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Contracts to Ghosts in Guanajuato: The Ongoing Struggle to Rein in ‘Ghost’ Companies in Mexico

07/23/20 10 minute read

A report published earlier this year uncovered that various government agencies, public educational institutions, and autonomous organizations from the central Mexican state of Guanajuato awarded over $8 million in contracts in the last five years to shell companies (known locally as “ghost companies”). The findings raise serious questions as to the true motives behind these contracts, and further demonstrate Mexico’s ongoing struggle to prevent contracts from being awarded to ghost companies.

We conducted a public records investigation into one of the shell companies that received hundreds of thousands of dollars in contracts, and identified that the majority shareholder maintains a vast network of corporate entities in Mexico, over half of which appear on Mexico’s shell company blacklist. This investigation thus provides an example workflow for Mexican government agencies along with financial institutions and multinational corporations doing business in Mexico to mitigate the risk of doing business with shell companies.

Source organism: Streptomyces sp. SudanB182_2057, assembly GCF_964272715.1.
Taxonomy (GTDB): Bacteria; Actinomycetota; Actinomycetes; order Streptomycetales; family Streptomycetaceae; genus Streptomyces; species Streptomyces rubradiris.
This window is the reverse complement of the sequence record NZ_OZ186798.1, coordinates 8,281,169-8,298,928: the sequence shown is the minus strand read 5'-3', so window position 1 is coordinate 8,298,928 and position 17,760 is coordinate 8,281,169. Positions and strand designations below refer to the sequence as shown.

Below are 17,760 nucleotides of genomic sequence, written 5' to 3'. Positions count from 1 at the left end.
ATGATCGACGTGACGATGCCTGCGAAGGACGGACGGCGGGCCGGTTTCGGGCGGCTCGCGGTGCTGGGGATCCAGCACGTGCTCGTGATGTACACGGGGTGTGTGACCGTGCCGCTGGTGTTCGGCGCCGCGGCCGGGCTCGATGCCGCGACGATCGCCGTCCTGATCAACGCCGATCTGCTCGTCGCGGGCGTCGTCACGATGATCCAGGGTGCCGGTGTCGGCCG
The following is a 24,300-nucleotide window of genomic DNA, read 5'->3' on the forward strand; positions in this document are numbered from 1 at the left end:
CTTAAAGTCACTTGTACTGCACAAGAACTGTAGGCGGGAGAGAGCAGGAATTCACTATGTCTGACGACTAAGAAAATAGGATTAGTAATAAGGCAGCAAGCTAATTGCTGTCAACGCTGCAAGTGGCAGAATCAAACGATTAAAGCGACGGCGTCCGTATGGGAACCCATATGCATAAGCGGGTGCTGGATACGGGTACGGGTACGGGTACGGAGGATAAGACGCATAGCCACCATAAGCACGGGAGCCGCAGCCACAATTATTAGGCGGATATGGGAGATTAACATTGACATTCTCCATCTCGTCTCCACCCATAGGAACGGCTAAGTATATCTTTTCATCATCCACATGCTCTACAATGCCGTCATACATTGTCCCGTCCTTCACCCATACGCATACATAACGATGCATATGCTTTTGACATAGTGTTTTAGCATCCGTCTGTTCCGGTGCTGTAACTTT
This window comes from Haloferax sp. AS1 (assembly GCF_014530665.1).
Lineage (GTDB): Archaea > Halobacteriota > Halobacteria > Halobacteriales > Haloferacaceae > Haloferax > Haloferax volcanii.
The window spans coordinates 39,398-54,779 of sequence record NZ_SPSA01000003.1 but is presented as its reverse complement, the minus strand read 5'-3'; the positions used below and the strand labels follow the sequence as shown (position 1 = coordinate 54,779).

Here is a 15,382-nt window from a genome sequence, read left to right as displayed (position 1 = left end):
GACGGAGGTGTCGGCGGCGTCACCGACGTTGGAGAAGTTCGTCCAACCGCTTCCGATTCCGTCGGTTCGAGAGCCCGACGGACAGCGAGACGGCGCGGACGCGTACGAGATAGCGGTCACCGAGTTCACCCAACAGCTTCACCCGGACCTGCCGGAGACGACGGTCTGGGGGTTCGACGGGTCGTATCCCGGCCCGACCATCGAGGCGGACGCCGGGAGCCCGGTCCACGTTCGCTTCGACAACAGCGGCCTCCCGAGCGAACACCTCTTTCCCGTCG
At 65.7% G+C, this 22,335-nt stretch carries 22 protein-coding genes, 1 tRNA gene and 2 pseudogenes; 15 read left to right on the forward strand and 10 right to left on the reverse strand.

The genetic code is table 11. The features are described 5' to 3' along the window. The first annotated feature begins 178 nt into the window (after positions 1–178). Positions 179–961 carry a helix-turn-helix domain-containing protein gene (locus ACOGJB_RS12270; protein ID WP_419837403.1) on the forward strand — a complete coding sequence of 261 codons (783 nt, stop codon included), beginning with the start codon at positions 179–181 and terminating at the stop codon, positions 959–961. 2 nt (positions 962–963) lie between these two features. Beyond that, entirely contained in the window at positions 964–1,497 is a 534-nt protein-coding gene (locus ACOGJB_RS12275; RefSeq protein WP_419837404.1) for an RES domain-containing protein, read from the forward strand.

Shell companies awarded millions in contracts in the state of Guanajuato

The February report, compiled by citizens and members of Guanajuato’s Citizen Participation Committee of the State Anticorruption System, and delivered to the state’s Anticorruption System, found that between 2014 and 2019, 171 known shell companies received over $8 million (192 million pesos) in contracts from public entities. Of the 171 companies, the investigation found that 90 percent of the contracts were awarded to only nine of them.